To Waste or Not To Waste

Have you read this story in the NY Times? Let me get this straight: Dr. Gokal was left with 10 doses of covid vaccine in an open container that would expire within six hours at the conclusion of a vaccination event back in December. After offering the doses to the health workers, paramedics, and police who were present, calling up a public health official and a high-ranking colleague, he called individuals in his cell phone contact list, asking them if they had friends or relatives who needed a vaccine, then spent his evening going to the homes of virtual and actual strangers and having patients come to his home late at night so as not to waste any doses. When the last individual who had accepted a dose decided not to take it, and with minutes to spare before the dose expired, he inoculated his wife who is in her forties and suffers from pulmonary sarcoidosis, and then provided a full report of who got the extra doses the next morning. Several days later he was fired from his job, then publicly charged by the DA of stealing vaccines and giving them to friends and family, a collection of people that, according to them, contained a suspiciously overrepresented number of Indian-sounding names. And the state criminal court judge dismissed the case “emphatically rejecting this attempted imposition of the criminal law on the professional decisions of a physician.” So the case now awaits a grand jury. 

On the flip side, there are numerous instances of hospital administrators and other staff, not directly involved in clinical work, nor who fall into tier 1A or 1B, receiving the covid vaccine by virtue of their place of employment. Black and Latino neighborhood vaccination events nationwide have experienced a disproportionate percentage of their supply go to younger, healthier, white patients who may have had the benefit of better internet access, and/or more reliable transportation. And this is not to mention the instances of hospitals reserving doses for their wealthy donors who also do not fall into high risk categories. Then pile on top those cases of intentional vaccine spoilage. Simply put, we knew rollout would not go smoothly at first, and would be prone to ineffective distribution, and likely corruption. But where does the criminalization of a respected physician who is told under no uncertain terms to get all of the doses into arms, and then does so, come into play? It is difficult to imagine having done anything differently if put into the same situation. In fact I’d argue that any protocol or statement recommending throwing away doses of a lifesaving vaccine during a public health emergency, instead of making every attempt to use them, is the truly criminal behavior.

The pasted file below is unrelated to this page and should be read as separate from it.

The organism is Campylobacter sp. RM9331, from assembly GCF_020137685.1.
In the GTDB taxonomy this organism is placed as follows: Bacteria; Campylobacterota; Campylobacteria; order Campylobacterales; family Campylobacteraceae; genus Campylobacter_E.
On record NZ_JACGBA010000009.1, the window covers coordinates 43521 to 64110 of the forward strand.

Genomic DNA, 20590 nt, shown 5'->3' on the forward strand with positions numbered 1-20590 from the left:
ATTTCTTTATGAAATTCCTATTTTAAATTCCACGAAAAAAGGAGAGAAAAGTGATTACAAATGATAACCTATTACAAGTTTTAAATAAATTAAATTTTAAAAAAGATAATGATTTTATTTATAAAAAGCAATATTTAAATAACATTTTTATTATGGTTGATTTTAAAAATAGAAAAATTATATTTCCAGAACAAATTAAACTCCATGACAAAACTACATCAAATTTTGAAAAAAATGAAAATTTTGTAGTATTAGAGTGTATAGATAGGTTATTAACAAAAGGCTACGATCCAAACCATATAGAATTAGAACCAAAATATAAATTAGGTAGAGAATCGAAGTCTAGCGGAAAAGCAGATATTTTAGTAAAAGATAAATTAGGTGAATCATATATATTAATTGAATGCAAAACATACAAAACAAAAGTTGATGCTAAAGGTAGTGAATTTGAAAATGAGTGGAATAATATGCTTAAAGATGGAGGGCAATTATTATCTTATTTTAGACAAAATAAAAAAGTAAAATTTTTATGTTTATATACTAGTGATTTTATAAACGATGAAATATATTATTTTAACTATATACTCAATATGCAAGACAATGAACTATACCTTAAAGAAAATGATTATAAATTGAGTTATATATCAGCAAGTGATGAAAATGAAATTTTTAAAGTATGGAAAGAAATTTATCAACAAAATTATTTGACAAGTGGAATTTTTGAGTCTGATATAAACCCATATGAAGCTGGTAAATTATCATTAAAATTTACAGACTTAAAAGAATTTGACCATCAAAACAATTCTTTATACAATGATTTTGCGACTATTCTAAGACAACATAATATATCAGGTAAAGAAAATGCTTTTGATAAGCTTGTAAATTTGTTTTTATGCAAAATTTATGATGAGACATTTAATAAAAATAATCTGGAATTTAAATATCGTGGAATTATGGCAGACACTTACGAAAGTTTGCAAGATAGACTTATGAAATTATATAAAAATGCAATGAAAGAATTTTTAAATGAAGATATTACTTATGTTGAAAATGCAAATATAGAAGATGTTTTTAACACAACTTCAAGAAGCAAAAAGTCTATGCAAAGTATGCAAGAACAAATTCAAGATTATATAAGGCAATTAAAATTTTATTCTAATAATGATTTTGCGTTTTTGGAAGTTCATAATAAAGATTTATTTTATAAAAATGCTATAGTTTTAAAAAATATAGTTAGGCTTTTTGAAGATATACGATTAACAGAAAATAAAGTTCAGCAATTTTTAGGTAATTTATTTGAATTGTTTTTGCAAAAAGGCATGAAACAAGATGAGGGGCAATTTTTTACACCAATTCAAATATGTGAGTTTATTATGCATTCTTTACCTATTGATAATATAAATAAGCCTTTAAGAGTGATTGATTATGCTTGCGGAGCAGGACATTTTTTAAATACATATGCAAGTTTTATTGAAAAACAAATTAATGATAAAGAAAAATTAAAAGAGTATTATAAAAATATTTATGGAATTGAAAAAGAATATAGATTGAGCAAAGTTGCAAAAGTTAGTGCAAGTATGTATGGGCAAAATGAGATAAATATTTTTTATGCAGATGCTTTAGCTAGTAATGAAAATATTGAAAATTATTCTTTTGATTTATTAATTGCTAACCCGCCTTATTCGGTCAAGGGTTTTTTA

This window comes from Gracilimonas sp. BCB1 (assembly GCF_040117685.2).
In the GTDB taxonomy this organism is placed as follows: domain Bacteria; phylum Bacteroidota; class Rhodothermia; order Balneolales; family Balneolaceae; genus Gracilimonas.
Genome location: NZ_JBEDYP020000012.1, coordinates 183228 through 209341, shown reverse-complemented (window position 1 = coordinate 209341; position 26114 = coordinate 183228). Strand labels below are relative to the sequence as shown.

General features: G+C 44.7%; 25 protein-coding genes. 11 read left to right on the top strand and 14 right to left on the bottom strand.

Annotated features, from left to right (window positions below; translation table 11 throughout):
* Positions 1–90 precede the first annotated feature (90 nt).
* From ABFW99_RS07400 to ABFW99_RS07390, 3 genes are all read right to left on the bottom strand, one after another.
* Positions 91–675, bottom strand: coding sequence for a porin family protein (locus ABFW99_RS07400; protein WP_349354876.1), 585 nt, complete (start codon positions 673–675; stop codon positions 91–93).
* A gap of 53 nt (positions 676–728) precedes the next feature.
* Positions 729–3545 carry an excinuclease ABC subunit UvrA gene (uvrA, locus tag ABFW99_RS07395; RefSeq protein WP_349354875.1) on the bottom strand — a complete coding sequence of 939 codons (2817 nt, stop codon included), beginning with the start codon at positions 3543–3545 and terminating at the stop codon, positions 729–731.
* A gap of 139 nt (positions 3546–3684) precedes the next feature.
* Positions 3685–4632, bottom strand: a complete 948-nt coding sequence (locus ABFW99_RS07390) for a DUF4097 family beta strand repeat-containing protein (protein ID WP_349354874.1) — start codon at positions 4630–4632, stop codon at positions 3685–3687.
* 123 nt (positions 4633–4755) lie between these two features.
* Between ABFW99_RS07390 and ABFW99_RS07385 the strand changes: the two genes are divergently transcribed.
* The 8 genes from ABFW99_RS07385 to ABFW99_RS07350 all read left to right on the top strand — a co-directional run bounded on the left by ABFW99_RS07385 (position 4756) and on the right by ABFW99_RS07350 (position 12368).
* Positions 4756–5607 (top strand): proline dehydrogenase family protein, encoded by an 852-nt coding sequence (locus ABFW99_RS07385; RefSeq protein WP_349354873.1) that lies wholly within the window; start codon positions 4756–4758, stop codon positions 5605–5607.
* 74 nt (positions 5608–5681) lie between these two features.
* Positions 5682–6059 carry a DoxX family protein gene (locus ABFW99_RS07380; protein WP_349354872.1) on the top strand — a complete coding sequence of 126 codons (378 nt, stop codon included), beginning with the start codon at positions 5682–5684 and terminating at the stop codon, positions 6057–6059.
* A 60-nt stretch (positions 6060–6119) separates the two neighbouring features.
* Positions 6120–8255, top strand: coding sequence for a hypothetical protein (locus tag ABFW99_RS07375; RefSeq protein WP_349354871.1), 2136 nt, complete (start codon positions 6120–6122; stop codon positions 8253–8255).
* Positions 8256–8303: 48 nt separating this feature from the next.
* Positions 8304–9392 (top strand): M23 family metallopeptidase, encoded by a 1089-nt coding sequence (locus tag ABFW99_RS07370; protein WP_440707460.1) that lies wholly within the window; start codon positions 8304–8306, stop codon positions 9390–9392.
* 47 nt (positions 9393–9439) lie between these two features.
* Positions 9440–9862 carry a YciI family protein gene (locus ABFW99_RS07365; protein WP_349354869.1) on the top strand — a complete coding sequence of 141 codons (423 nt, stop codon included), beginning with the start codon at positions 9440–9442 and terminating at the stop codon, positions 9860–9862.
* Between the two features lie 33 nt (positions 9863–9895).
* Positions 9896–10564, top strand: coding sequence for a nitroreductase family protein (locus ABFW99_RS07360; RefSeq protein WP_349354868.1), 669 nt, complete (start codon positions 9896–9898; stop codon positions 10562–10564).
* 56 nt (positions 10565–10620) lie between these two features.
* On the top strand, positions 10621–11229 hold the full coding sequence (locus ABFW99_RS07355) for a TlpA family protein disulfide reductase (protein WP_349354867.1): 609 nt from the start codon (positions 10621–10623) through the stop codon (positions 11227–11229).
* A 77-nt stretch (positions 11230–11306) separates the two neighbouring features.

424340cookie-checkTo Waste or Not To Waste